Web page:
With a problem like this, the key is to split it down into component parts.

We will treat the star as a perfect emitter and radiator, something known as a black body. There will be two physical laws we need to use:

-**Stefan-Boltzmann law: P= σAT^4** where P=power dissipated by a black body,

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- Wien's law: λ_{max}=W/T where λ_{max}=peak emission wavelength, W=Wien's constant, 2.90*10^-3 K

__Step 1: Finding the star's temperature__

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The peak emission wavelength of the star is given in the question as 60nm, which is 6.0*10^-8 m in standard form. Re-arranging the formula for Wien's law we get:

T=**λ**_{max}/W

T=(6.0*10^-8)/(2.90*10^-3)

**T=48330 K 4.s.f**

__Step 2: Finding the power of the star__

In order for us to use the Stefan-Boltzmann law, we need the power emitted by the star. Currently we have the intensity at the Earth's surface. Light propagates out spherically so the intensity is given by:

**I=P/(4****π****r^2)** where r=distance from star to Earth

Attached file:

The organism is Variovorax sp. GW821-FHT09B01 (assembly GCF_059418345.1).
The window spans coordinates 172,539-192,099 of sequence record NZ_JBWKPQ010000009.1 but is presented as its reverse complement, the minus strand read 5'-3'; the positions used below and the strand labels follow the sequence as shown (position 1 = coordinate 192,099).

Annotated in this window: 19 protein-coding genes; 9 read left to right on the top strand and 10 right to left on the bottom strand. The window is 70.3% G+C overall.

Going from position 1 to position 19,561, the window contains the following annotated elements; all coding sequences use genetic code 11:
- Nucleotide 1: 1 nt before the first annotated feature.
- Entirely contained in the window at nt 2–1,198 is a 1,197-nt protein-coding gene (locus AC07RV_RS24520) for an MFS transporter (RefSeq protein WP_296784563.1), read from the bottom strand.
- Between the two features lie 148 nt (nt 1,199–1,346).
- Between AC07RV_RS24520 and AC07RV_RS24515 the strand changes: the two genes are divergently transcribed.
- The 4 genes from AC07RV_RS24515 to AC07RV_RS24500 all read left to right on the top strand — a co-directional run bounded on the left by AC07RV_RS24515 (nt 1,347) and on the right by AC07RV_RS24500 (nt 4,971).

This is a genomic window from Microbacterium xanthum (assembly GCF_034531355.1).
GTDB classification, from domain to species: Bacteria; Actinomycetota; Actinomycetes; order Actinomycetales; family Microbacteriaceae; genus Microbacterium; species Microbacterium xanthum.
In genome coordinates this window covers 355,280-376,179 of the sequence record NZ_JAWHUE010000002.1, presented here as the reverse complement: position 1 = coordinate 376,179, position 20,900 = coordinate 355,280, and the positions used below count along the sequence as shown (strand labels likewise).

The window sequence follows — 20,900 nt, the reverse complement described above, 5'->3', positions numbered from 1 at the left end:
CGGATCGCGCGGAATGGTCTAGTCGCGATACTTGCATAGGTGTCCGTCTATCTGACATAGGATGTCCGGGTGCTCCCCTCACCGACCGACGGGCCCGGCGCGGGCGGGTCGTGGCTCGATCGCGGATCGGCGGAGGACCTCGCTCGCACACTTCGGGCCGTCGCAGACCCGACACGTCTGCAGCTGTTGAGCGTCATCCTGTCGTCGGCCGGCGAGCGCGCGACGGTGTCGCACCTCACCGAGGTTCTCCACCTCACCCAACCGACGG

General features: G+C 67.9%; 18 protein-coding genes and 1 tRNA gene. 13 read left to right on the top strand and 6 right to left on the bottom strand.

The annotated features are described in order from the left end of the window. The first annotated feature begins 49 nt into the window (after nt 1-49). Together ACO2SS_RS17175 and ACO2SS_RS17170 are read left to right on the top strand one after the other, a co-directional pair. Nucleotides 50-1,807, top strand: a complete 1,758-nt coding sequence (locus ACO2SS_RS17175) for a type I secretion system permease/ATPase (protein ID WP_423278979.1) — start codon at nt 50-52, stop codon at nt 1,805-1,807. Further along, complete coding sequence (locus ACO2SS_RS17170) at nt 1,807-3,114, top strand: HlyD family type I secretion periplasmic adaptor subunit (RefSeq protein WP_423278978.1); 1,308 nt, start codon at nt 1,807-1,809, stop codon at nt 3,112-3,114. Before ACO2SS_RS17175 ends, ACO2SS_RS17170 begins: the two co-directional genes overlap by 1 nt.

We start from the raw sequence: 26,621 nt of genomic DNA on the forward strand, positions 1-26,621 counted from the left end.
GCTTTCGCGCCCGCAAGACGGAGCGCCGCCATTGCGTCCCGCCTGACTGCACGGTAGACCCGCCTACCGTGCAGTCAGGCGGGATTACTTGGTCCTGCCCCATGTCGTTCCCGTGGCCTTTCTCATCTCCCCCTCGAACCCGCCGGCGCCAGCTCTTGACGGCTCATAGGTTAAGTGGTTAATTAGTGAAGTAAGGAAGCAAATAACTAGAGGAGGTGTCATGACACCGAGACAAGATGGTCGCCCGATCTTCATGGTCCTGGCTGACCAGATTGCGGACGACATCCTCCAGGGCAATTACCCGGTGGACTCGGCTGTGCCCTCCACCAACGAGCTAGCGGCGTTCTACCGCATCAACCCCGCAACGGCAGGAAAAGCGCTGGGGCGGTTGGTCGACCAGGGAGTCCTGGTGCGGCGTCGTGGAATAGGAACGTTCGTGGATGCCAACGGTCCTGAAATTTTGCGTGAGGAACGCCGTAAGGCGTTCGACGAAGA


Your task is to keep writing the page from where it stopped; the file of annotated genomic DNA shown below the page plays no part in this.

Re-arranging this, we get:

P=4**π***I*r^2

P=4**π**(3.33*10^-8)(7.10*10^19)^2

**P=2.109 10^33 W 4.s.f**

__Step 3: Finding the surface area of the star__

Re-arranging the Stefan-Boltzmann law we get:

A=P/(**σ***T^4)*

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A=(2.10910^33)/(5.67*10^-8)(48330)^4

**A=6.818 10^21 m^2 4.s.f**

__Step 4: Finding the diameter of the star__

As the star is spherical, it's area is 4**π**r^2, that is **π**d^2. Re-arranging this we get:

d=sqrt(A/**π**)

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d=sqrt(6.818*10^21/**π**)

**Diameter= 4.66*10^10 m 3.s.f**

**Note on significant figures: **By making sure to keep to 4.s.f at each stage of the calculation, you ensure that the final answer will be correct to 3.s.f